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Let’s Talk Practice: 8 Ways Finance is (Or Should Be) Different

  • By Bryan Lapidus, FPAC
  • Published: 4/4/2022
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We all know the stressors and challenges in our professional finance lives. The AFP's North American Financial Planning and Analysis (FP&A) Advisory Council (FPACC) recently had a conversation regarding how life in finance has changed and how to navigate these changes.


Frustration is high… 

People are done being worked to the point of burnout — to the degree that they’re leaping without looking. Whether they’re senior staff or mid-level, they’re quitting. “I can't tell you how many people have called me and said, ‘I already resigned. Do you think that was bad?’” said Betsy MacLean, board member and Audit Committee chair. 

These are people with kids, even kids heading to college. People who are growing with the company, they’re upwardly mobile and they’re still quitting. “Across the board, people are like, ‘I just don't care. I don't want to do this anymore.’ And just walking,” said MacLean. 

And they’re not walking to something new. They’re taking a leap of faith in a time when nothing is certain. The level of frustration that has to take needs to be recognized.  

“There is an issue of people getting burned out right now,” said Raja Ramachandran, FPAC, CTP, Director, Global Financial Planning & Analysis, Owens & Minor. The majority of people are attached to some online platform (e.g., Zoom), in back-to-back meetings all day, and simply tired out. “Part of what we're seeing is that many people are at a breaking point. It's quite unusual to think of a sea of people leaving their roles without something else lined up; this speaks volumes.” 

… and employees have alternatives 

Part of the reason people feel they can do it is that there is a lot of opportunity out there, so they’re not worried about securing something new. It’s a risk they feel comfortable taking in today’s labor market.  

The dynamic has shifted. The power is now in the hands of the employees. Ken Fick, Vice President of Financial Planning & Analysis, Citrin Cooperman, recounts an event where a young manager came to his office and said she wanted to be moved up to director or she would leave. She was relatively new in her position. “It was just an odd dynamic that she felt that she had that power,” he said.  

And America doesn’t have the market cornered on this phenomenon. “The market in the U.K. for finance talent is hot,” said David Gold, Regional Finance Director, Covetrus. It is more than people being poached with better salaries. “How do you make a counteroffer when somebody's leaving not to go to something specific, but just going because they want a break and to see what's out there? You haven’t got something to compete against.” 


One response: be a better boss 

According to an AFP webinar poll, almost a third of finance people think that employee churn has no peak, but rather is the new constant for the foreseeable future. Then the question becomes: what are we doing about it? How are we changing the way we run our business?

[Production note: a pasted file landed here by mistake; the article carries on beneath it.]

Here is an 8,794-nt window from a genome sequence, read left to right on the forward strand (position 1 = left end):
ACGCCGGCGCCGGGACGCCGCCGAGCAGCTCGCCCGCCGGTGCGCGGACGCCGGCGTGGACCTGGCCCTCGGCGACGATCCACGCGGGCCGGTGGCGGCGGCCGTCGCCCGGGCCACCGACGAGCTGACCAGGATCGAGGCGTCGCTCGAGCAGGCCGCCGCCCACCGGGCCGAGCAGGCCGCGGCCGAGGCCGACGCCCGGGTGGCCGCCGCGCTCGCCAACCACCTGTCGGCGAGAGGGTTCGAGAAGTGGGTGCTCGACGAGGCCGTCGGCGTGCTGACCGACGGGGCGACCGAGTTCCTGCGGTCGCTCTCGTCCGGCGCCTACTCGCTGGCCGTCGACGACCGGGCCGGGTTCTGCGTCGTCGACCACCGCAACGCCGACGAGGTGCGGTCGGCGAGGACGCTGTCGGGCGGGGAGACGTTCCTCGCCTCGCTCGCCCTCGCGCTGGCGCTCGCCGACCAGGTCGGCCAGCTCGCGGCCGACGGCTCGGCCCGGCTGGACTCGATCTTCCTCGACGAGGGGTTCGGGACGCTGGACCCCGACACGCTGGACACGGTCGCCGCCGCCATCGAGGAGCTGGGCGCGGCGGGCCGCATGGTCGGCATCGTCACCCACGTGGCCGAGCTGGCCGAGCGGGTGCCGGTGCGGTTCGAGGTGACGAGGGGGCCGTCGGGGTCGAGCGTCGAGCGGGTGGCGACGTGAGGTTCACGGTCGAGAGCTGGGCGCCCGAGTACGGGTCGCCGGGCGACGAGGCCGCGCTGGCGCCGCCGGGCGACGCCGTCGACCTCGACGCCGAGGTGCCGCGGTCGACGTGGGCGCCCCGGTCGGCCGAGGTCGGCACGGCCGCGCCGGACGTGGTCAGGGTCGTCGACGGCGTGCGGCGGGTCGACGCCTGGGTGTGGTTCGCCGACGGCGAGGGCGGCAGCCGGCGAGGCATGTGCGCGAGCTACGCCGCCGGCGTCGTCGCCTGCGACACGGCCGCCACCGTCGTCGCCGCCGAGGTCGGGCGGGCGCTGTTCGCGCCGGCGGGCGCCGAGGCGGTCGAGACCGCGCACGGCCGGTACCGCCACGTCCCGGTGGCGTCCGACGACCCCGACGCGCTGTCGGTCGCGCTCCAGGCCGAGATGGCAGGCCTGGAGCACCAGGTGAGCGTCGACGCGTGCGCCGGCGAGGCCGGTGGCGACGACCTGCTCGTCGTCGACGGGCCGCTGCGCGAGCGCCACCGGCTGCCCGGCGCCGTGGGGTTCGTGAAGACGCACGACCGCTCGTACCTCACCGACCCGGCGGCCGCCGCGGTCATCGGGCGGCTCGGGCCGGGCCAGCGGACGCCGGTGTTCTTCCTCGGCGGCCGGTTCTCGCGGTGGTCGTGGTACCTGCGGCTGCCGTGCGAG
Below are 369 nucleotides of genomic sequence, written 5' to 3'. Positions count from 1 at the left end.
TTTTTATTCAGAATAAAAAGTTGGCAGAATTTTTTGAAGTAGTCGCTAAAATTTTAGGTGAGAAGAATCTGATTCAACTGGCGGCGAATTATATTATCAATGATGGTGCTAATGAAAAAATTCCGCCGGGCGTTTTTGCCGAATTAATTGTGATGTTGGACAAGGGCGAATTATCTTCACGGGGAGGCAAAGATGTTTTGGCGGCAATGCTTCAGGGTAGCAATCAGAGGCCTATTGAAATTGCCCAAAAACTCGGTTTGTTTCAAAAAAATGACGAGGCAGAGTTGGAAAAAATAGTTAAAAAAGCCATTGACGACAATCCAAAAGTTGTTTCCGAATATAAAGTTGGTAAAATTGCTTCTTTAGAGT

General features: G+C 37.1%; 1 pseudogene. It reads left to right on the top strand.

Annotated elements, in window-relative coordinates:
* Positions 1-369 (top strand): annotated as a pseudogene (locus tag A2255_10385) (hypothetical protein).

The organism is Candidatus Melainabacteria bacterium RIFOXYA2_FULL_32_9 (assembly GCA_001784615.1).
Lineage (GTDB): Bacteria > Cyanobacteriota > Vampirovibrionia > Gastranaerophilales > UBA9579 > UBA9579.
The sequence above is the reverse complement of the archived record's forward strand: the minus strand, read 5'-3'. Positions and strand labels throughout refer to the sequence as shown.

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The group consensus sounds obvious, but difficult to execute: give people the attention, respect and prioritization they deserve. It is not enough to just focus on the value proposition to external customers and shareholders.  

Part of the issue is the old guard not wanting to evolve past the 1990s. “You need to provide flexibility; you can't just call people and yell at them. I'm not seeing as much understanding of this shift at the top as I’m seeing pressure from the bottom for change,” said Fick. 

“For me, what has been working is focusing on the people proposition and better understand my team's motivational trigger points,” said Hector Rubalcava, FPAC, Director of Finance, Options Clearing Corporation (OCC). “What are their personal and professional interests? Getting to know them on a more personal basis is instrumental as the objective is to establish a trustful and engaging squad. Also, encouraging curiosity, exploration and accepting mistakes are essential elements for learning and growth. For example, allocating experimentation time  to  disrupt, look at different ways, challenge the current status quo and ultimately generate actionable insights and drive value creation. It has been said that people learn more from mistakes than from success.” 

Mario Vasquez, FPAC, Financial Director, The E.W. Scripps Company, said his focus on retention involves management discretion for flexible work schedules, choice of where to work (i.e., remote or hybrid), pay adjustments, one-on-one career planning, automation and sharing information. 

Increase risk tolerance

We all talk about encouraging risk-taking and failure, but have you or your company changed the performance review and bonus structure to compensate in a way that tolerates failure or encourages risk taking? “You can't say, ‘I'm going to allow you to fail, but I'm going to bonus you on success,’” said Bryan Lapidus, FPAC, director of FP&A Practice, AFP.  

“Right, except that's what we do!” said MacLean.  

What if we started measuring volume of ideation, levels of ideation? “That's quantifiable, and maybe we can weave that into a culture where you've brought seven great ideas forward, and maybe five were not successful but two of them were. That's not failure. That's bringing new ideas forward,” said Scott Corvey, FPAC, Vice President of Finance, Consero Global.